I grew up in Vancouver, Canada, a utopian haven full of immigrants across a wide variety of skin and religious palettes. A place where I was so oblivious to connotations of race and religion that I spent four years with a best guy friend who I didn’t figure out was Muslim until I took a religious studies class my freshman year of college. I had to call him in McGill, to have him confirm why it finally made sense to me why he went to church on Fridays and got no presents every Christmas.
I landed at Yale, for my freshman year in 1997, wide-eyed and mystified into what was a different planet altogether. Amongst many other areas of difference from my blue collar, public school Canadian upbringing, it was a world where skin color was noted and religious difference was highlighted.
This started by a week long program before the start of school that was for people in the freshman class who were identified as minorities. I didn’t understand the purpose, but didn’t like it’s result, as basically before school had even started we were segregated by race.
Those minority students naturally became very close, having had the chance to bond a week into the most vulnerable stage of most of our lives to that point. Coming from a place where I had a very racially diverse friend group, the primary emotion I remember feeling, was being pissed off that we were being segregated and not being given the chance to make friends from the start with people across racial lines.
With this curiosity towards race in mind, I signed myself up freshman year, for Intro to African-American studies, probably the first white Canadian in the history of Yale that picked that class out of her whole syllabus to dip into at the beginning of her college career.
I’d go to class every week, utterly mystified at why again race seemed to be such a divider, and just sat and listened at some of the most passionate, articulate people I came across in my college career, spoke about items from the syllabus in class.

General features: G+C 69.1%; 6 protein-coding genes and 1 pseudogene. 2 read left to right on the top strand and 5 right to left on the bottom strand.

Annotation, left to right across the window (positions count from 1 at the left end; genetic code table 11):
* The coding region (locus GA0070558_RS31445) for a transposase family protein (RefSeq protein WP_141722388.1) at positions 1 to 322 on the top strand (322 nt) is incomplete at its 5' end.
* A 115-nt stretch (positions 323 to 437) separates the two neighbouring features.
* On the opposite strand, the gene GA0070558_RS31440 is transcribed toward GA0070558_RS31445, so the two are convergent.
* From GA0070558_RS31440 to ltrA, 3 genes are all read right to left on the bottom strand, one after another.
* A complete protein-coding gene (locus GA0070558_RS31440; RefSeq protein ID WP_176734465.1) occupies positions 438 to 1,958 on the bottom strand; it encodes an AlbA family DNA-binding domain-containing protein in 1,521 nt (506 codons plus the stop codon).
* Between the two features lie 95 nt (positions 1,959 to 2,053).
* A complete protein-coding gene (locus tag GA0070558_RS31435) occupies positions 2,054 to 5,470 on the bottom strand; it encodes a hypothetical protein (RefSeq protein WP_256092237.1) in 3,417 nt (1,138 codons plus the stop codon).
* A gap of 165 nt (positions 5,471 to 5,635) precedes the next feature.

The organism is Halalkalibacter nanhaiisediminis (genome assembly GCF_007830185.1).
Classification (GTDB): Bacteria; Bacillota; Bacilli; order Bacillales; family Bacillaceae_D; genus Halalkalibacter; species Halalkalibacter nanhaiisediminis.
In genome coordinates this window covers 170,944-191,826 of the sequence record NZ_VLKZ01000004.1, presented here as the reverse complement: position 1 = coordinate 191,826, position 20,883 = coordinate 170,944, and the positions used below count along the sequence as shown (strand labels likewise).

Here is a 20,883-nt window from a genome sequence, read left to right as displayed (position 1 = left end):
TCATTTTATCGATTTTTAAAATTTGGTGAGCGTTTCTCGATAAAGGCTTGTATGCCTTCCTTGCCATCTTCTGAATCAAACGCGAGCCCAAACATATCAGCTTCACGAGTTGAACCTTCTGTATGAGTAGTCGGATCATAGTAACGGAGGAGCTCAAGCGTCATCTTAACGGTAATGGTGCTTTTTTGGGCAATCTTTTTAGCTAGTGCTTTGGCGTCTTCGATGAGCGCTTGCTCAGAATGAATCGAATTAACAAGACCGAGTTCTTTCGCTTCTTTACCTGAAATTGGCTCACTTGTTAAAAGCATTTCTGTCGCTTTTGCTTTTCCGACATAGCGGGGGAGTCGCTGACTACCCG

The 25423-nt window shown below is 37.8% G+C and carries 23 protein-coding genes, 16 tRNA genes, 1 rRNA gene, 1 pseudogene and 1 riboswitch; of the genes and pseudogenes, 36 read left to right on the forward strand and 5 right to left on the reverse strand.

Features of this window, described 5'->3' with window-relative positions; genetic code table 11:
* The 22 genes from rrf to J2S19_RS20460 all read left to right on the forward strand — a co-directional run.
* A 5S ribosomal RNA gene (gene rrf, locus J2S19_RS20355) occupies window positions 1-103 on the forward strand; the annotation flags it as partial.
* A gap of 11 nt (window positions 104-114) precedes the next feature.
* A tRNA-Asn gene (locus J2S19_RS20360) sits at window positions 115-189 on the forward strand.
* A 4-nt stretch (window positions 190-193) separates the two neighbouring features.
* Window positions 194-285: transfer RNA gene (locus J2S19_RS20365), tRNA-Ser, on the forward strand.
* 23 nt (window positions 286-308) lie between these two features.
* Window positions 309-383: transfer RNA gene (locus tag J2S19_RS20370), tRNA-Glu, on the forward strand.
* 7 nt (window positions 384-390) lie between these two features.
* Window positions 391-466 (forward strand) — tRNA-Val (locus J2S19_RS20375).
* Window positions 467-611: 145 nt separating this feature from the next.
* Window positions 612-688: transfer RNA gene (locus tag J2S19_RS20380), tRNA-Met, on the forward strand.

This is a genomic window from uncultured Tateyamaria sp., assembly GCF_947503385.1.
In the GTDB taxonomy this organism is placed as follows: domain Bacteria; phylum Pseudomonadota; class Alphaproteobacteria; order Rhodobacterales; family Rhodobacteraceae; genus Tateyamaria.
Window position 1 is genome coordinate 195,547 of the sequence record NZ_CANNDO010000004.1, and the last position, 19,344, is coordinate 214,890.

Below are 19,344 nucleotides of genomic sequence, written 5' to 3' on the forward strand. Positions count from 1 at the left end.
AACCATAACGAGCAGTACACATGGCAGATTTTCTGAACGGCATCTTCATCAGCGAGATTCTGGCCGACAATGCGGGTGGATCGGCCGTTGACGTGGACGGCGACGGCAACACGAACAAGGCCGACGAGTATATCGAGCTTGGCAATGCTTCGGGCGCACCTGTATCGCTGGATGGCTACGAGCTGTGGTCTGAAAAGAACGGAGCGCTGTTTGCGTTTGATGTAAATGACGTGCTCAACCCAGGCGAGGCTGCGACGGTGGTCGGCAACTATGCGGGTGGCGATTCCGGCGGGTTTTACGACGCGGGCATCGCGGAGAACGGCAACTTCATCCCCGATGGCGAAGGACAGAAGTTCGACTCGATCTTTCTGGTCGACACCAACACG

Things became a little more clear, once my teammates, helping me study on an away trip to Dartmouth, explained to me about slavery and emancipation, subjects not covered in Canadian social studies. It was like a light went on, and I understood why this was such a pronounced difference between the vibe in Canada and the US on race and why it was such a source of passion and tension in a way that I had never seen before.
That being said, most people in the US, hearing that I went to Yale, would gasp in horror when they would talk to me about living in New Haven, and its reputation as a dangerous place on the outskirts of the inner city. Yet for me, as a human being, it was by far the most transformative, educational part of my college career, and I am so incredibly grateful that I didn’t go to college in a college-town utopian bubble.
The most important person I came across in college, wasn’t an incredible professor, although there were many, or an unbelievable classmate, although the caliber of talent and drive were unmatched in the many people I came across, but instead the most influential, educational person I met in my time at Yale was a little girl by the name of Laqusha.
This blog is about our journey together and reunion on the streets in New Haven last year.
To make a long story short, I was paired with her for an inner city reading program my freshman year, and was so taken with this adorable little nine year old that her single mom and two little sisters, Diamond and Shaniqua, became who I spent a good part of my time with for the next 3 years.
From the inside of my ivy covered perfect dorm room, I would get calls from Laqusha about how Shaniqua’s bike had gotten thrown in a gang fight and broken, or a fight that she’d gotten into on the school bus and that she’d gotten “de-spended” from school and could I come and pick her up. I’d go to her classroom and see her overwhelmed and understaffed teacher trying to corral a group of out of control kids to just sit in their seats and listen, let alone learn anything for the day.
On the other hand, sometimes on the same day, I would babysit for my professor’s kids and go pick them up from their school on the other side of town and see airy classrooms, a plethora of books and a multitude of people helping and the injustice of it made me angry.